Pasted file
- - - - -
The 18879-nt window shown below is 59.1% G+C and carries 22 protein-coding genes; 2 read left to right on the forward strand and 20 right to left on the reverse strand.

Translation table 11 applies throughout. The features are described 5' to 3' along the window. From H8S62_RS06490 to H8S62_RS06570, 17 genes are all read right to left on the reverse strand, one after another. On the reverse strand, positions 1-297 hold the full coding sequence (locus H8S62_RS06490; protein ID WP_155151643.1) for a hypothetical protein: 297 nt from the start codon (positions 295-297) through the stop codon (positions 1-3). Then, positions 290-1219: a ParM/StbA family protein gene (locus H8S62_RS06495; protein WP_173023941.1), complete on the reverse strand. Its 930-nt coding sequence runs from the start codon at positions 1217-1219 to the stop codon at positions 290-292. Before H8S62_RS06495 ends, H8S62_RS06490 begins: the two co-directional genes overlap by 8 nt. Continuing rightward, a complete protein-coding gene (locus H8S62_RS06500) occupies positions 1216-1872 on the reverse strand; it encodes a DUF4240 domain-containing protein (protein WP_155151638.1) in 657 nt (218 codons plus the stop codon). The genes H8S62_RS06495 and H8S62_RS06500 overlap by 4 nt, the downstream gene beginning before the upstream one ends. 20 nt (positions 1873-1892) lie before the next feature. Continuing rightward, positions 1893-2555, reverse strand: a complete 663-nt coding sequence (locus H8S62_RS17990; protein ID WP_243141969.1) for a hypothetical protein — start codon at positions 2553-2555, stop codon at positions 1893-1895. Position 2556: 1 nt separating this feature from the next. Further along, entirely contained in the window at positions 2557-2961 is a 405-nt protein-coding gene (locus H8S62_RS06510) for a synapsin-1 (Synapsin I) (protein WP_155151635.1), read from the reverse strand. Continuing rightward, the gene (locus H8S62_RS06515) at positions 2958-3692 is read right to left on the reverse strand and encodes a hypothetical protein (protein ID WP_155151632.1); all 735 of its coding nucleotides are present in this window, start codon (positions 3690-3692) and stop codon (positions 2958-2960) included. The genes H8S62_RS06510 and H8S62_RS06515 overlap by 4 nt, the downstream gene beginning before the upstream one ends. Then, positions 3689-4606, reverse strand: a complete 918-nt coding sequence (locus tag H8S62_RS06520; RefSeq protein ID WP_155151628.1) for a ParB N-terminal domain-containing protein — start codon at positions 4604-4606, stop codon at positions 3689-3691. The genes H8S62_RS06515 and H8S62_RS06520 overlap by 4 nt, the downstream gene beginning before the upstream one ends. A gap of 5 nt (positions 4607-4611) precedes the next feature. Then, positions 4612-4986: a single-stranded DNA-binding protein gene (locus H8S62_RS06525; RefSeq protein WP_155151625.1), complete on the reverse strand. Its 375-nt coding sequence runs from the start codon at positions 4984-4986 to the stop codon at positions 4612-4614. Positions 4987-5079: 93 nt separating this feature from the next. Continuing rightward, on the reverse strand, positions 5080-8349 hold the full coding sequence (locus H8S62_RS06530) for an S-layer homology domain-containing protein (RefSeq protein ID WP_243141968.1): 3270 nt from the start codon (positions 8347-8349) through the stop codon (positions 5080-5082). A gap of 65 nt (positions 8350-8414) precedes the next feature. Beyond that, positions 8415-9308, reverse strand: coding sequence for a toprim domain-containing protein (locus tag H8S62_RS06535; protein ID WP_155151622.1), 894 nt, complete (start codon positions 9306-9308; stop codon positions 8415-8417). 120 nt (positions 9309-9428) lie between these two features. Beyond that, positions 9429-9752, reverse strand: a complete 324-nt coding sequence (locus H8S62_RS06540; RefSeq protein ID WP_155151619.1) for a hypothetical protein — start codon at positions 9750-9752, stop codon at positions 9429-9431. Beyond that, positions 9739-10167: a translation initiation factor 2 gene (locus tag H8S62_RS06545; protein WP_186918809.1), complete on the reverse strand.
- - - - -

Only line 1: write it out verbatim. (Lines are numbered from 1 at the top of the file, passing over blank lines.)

The 18879-nt window shown below is 59.1% G+C and carries 22 protein-coding genes; 2 read left to right on the forward strand and 20 right to left on the reverse strand.